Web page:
Spotlight On: John Hirabayashi, President & CEO, Community First Credit Union Of Florida

Spotlight On: John Hirabayashi, President & CEO, Community First Credit Union Of Florida

John Hirabayashi Community First Credit Union Of Florida2 min read October 2021 Community First Credit Union of Florida has been serving the needs of Northeast Florida since 1935. In an interview with Invest:, CEO John Hirabayashi discussed takeaways from the pandemic, current priorities of banking executives and how credit unions are approaching the complex and growing world of fintech.

What is an example of a permanent improvement to your operations that you implemented in response to the pandemic?

During the pandemic, we saw an immediate spike in call volume of about 30%. We identified the need to create a telephone sales unit. Because we weren’t able to open accounts in the branches with our lobbies being closed, we wanted to make it easier for members to contact us and apply for products and services. We took a big portion of our sales-type functions, such as opening an account and applying for loans, and created a standalone unit within our contact center that we call the Express Team. This unit allowed us to take all of these incoming calls and get customers directly to the most suitable individual for their needs, just as we would in a branch. Today, that unit continues to be a high-producing unit and we’re going to further expand upon this. 

How has the pandemic impacted your digital services?

Almost 88% of all new memberships were opened in branches. With the pandemic and being able to improve our digital processes, approximately 30% of new accounts are now opened through the digital channel. That trend is continuing. Today, the single-largest center that generates new membership is our online, digital channel. 

What is the most important focus of banking executives at this time?

Technology is the biggest area of focus for banking executives at this time. It expands the entire range of activities by financial institutions. The delivery of services is in a state of constant improvement. We’re focused on reducing friction in processes so that customers can use our services with minimal effort and hoops to jump through. We’re also starting to see a big movement toward robotic process automation (RPA) — can we use technology in the form of bots to automate routine tasks that people are doing now, such as transferring or inputting information? We’ve been working very aggressively on this. We have highly skilled employees and we want to free up more of their time to analyze rather than input data. Through our efforts, we’ve saved over 5,000 hours of employee time.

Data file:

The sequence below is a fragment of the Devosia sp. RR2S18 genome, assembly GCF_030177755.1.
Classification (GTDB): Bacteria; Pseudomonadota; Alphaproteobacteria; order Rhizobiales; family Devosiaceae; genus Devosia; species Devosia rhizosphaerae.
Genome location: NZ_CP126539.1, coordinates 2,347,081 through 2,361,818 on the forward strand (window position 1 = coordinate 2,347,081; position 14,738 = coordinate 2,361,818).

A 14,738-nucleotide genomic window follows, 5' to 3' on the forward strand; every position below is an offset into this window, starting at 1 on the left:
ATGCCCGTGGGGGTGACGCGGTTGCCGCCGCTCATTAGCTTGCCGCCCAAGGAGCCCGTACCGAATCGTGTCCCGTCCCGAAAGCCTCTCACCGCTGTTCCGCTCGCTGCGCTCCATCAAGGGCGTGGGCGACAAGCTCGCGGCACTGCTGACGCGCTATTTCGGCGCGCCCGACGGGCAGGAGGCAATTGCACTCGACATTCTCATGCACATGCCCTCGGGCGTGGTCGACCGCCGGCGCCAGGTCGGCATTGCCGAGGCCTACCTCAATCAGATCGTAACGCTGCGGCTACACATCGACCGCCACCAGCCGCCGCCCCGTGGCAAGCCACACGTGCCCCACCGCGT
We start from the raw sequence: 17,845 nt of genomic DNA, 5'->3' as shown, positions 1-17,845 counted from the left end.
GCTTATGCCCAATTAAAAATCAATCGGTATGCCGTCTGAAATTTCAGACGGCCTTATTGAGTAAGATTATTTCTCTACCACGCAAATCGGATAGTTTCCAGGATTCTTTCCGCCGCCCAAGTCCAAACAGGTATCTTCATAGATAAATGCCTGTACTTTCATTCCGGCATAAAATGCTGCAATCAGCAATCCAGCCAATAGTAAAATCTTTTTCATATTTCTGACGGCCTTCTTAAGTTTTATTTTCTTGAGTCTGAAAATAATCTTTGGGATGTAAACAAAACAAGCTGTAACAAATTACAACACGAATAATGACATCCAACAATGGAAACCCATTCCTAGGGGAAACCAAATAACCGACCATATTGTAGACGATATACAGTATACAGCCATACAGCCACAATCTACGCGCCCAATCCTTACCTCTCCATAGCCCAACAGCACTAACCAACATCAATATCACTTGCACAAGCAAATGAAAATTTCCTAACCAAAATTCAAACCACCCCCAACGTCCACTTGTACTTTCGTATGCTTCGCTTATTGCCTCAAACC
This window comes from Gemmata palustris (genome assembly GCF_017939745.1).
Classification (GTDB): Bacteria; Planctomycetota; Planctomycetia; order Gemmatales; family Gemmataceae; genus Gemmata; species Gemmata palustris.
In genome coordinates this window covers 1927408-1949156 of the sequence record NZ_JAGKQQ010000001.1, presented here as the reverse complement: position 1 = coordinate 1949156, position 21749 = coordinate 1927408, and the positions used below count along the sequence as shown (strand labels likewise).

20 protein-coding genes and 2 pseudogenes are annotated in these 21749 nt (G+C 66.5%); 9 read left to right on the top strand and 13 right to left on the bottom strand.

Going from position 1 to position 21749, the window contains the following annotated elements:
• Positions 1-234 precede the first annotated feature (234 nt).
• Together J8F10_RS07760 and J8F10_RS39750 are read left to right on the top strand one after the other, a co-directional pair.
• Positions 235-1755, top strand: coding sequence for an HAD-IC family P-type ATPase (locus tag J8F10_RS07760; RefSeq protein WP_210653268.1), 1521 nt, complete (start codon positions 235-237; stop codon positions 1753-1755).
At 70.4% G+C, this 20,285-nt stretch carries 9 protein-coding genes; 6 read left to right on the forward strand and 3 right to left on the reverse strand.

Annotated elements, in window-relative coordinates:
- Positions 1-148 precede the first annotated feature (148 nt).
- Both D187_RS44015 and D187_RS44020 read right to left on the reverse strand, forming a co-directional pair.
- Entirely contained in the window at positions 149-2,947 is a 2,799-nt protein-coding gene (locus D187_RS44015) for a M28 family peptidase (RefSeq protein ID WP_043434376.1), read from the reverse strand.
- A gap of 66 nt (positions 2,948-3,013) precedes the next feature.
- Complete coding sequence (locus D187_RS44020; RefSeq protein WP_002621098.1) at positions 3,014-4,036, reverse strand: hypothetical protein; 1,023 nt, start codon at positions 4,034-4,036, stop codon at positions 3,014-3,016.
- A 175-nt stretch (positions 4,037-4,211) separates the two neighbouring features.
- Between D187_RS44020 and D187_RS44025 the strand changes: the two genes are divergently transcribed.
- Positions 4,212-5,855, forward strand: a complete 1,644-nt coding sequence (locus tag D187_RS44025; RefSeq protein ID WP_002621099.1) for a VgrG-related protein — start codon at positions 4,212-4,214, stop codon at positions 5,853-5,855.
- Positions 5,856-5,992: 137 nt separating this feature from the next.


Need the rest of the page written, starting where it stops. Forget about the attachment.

How are you vetting the rapidly increasing number of fintech firms?

There are many fintechs out there, each serving their own particular niche. What they do well are things we don’t do as well, such as creating apps for specific functions like opening an account or applying for a loan. The issue is vetting all of these fintechs. They’re constantly knocking on our door, highlighting the services they can provide and the pain points they can alleviate. We are part of a collaboration with about 70 large credit unions throughout the country called Members Development Company (MDC). We don’t have time individually to sit there and vet all of these fintechs. The idea was to create our own venture capital fund, hiring professional staff to not only vet fintechs but find out which ones can benefit credit unions and maybe even achieve a discounted rate if implemented across all of the member credit unions. The Curql Fund was launched in 2021. It’s a fintech fund with $200 million in capital. That’s how much demand there has been by credit unions for fintech opportunities. Every time they make an investment, they pitch us. This has been a great collaborative way to vet fintechs. 

What is your outlook for the next three years?

We’re very bullish on the sector and our institution. We sit today at about $2.3 billion in assets and our forecast by the end of 2025 is $3 billion. Jacksonville and the entire First Coast area has been very strong. The economy is strong. There’s employment growth. There’s population growth. I think we’ve reached a tipping point where this has become a place people want to move to. The amount of rental construction alone over the past few years has been incredible, which really speaks to the demand for housing, and there’s still a lot of growth potential. We have some very strong sectors, such as healthcare, defense and logistics, with good leadership. When I look at the next three years or so, every indicator points to growth. 

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